PHOENIX — Arizona lawmakers are closing in on the end of the legislative session with a focus on tax credit proposals for big and small businesses and a variety of other left-over priorities.
There are at least four measures being pushed by Republicans who champion the tax incentives as a way to spur new business growth. It’s unclear which of the bills will make it to the finish line.
The House on Monday delayed debate on one measure that would extend to 2025 a job-creation tax credit for big companies that was set to expire this year.
Senate Bill 1416 also includes new lower property taxes for Intel and other manufacturers in special trade zones that already pay an ultra-low tax rate on new equipment.
The measure also would extend a research and development credit that was due to be reduced next year.
The bill sponsor, Rep. Jeff Weninger of Chandler, is working on a series of amendments to try to garner more support for the measure.
The Senate voted 21-7 Monday in favor of proposal that calls for boosting by $10 million an existing program in which so-called “angel investors” can benefit from tax credits for backing small businesses. The measure now goes back to the House for consideration.
Sponsor Sen. Karen Fann said the program has already boosted economic activity.
“I do believe that this has generated not only additional dollars but it also enhanced any money that would have been invested to begin with,” Fann said.
A third proposal in House Bill 1292 would increase eligibility for a job-creation fund to very small businesses.
The most contentious bill, Senate Bill 1212, creates a tax credit for investment in rural communities.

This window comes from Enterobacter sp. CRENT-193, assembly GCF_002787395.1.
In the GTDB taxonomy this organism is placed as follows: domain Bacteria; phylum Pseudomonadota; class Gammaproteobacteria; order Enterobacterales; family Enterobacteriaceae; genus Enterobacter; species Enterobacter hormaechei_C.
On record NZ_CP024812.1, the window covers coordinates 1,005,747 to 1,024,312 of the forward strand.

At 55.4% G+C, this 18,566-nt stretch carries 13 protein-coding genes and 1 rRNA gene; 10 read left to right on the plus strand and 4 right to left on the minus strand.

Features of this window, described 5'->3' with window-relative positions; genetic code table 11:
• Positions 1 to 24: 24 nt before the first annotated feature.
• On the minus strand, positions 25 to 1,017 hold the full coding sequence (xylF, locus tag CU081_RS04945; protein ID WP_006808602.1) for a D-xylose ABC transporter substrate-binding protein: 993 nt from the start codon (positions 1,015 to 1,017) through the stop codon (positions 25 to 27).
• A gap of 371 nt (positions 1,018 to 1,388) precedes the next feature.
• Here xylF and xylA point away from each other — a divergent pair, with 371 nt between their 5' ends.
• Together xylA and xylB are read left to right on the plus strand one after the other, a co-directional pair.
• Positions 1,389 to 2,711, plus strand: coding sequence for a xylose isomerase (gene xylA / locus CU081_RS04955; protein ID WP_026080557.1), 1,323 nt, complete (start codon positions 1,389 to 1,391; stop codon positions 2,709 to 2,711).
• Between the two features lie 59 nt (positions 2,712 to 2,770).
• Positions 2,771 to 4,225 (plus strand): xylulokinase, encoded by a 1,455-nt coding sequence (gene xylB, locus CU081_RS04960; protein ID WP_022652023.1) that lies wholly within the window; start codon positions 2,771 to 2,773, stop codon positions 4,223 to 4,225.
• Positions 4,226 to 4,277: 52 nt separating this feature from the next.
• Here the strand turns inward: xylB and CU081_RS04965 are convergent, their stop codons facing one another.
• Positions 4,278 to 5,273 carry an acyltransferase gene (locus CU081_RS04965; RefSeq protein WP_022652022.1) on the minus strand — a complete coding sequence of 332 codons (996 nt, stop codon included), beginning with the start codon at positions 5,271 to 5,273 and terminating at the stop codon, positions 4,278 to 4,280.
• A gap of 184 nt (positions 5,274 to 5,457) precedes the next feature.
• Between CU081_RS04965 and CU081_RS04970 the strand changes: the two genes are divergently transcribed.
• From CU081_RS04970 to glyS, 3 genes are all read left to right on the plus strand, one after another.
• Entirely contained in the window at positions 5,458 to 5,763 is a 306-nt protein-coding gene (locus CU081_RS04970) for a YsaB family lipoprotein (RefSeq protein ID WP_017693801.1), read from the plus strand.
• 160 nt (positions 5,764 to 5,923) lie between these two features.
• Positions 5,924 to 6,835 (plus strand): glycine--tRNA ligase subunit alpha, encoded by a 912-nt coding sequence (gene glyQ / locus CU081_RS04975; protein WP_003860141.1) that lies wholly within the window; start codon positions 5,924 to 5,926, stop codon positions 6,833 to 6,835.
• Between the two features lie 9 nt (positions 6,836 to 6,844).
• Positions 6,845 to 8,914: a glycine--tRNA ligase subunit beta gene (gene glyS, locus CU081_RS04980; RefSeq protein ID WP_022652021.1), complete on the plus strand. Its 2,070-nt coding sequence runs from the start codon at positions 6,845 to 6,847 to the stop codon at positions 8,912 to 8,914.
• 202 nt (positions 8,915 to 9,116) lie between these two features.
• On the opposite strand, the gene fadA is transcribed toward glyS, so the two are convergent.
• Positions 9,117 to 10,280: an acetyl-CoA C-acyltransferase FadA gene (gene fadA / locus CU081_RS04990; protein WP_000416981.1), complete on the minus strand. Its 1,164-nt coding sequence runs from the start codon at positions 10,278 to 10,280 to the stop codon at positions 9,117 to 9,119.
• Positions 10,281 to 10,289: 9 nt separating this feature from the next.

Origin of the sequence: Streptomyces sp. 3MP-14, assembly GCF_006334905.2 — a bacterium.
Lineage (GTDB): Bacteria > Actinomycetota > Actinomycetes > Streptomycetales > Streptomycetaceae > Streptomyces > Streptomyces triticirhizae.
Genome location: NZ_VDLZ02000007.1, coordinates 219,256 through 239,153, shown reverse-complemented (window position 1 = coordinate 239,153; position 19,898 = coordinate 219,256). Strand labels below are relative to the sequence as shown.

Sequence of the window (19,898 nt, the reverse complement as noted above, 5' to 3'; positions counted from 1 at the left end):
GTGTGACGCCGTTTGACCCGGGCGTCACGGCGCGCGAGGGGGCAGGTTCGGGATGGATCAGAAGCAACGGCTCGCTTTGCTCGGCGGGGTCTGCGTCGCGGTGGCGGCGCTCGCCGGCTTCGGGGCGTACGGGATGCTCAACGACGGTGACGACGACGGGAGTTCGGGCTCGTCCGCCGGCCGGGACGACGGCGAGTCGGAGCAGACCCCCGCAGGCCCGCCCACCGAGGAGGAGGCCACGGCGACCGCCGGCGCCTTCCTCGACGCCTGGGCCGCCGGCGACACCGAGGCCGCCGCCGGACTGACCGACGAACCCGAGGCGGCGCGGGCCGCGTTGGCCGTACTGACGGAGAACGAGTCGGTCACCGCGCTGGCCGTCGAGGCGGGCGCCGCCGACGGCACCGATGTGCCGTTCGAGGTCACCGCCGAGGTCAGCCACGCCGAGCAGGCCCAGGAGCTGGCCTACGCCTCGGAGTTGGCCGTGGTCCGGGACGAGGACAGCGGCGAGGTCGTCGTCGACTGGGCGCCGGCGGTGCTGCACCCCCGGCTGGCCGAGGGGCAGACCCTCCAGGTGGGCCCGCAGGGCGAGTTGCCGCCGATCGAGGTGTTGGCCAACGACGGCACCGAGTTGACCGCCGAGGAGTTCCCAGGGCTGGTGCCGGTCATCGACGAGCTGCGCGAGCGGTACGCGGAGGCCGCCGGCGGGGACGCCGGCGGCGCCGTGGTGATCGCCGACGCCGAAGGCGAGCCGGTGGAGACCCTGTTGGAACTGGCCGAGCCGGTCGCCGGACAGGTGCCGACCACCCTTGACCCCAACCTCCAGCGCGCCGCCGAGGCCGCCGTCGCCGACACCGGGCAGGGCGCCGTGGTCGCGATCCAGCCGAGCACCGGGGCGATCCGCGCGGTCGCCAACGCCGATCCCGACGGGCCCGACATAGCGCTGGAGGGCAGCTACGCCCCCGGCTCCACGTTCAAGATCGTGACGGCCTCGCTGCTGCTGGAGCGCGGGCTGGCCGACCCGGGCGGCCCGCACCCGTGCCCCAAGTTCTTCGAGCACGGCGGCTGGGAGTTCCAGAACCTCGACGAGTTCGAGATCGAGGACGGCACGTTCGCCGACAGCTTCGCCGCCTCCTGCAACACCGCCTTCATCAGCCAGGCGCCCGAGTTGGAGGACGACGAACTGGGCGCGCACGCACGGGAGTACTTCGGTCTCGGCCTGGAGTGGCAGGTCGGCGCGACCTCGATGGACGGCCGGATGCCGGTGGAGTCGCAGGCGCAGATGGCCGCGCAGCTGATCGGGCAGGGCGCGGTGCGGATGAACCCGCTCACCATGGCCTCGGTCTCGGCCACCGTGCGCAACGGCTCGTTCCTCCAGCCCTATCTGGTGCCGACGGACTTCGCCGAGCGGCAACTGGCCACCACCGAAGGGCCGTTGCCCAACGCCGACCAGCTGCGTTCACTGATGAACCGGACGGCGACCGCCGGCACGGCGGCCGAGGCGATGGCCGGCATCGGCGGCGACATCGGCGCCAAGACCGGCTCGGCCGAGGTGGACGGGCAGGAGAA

The proposal would allow out-of-state companies who generate $50 million in investment capital to get $30 million in tax credits, which they would sell, mainly to insurance companies, to generate cash to repay investors. The proposal from Rep. T.J. Shope has been stalled but could be revived in the final days of the session.
The Arizona Free Enterprise Club opposes Shope’s bill, saying the state should avoid adopting a complex scheme that lets the funding company profit for questionable results.
Legislative leaders said adjournment could come as early as Tuesday or Wednesday.
The final days of the session are often marked by fits and starts as lawmakers and Republican leaders try to revive legislation that earlier fell by the wayside, so predicting an ending date is virtually impossible.
In early action Monday, the Senate joined the House is approving legislation increasing the mileage rate lawmakers receive for driving to the Capitol. The vote sends the measure to Gov. Doug Ducey for his consideration.
Republican and Democratic leaders in both chambers signed on in support of the proposal.
House Speaker J.D. Mesnard said lawmakers who travel long distances need an increase from the state rate of 441/2 cents per mile to the federal rate of 531/2 cents a mile. He cited low lawmaker pay of $24,000 a year and the costs for rural members who often must drive hours to Phoenix.